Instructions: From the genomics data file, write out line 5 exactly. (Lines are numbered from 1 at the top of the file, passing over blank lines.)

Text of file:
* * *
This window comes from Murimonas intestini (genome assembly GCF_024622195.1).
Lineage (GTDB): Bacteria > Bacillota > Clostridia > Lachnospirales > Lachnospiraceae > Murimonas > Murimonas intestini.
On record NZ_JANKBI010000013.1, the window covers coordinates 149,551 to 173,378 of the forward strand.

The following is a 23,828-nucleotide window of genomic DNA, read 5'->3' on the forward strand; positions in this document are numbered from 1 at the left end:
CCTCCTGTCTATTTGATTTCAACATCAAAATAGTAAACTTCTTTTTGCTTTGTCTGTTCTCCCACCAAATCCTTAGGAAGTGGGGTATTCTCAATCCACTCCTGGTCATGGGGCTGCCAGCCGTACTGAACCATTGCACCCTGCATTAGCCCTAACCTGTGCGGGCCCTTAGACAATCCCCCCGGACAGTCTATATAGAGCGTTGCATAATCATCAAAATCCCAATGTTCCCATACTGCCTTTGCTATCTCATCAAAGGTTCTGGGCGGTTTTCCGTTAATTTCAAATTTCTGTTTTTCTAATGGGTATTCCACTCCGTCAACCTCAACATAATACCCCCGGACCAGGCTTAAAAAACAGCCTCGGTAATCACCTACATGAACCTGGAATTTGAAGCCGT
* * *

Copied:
CCTCCTGTCTATTTGATTTCAACATCAAAATAGTAAACTTCTTTTTGCTTTGTCTGTTCTCCCACCAAATCCTTAGGAAGTGGGGTATTCTCAATCCACTCCTGGTCATGGGGCTGCCAGCCGTACTGAACCATTGCACCCTGCATTAGCCCTAACCTGTGCGGGCCCTTAGACAATCCCCCCGGACAGTCTATATAGAGCGTTGCATAATCATCAAAATCCCAATGTTCCCATACTGCCTTTGCTATCTCATCAAAGGTTCTGGGCGGTTTTCCGTTAATTTCAAATTTCTGTTTTTCTAATGGGTATTCCACTCCGTCAACCTCAACATAATACCCCCGGACCAGGCTTAAAAAACAGCCTCGGTAATCACCTACATGAACCTGGAATTTGAAGCCGT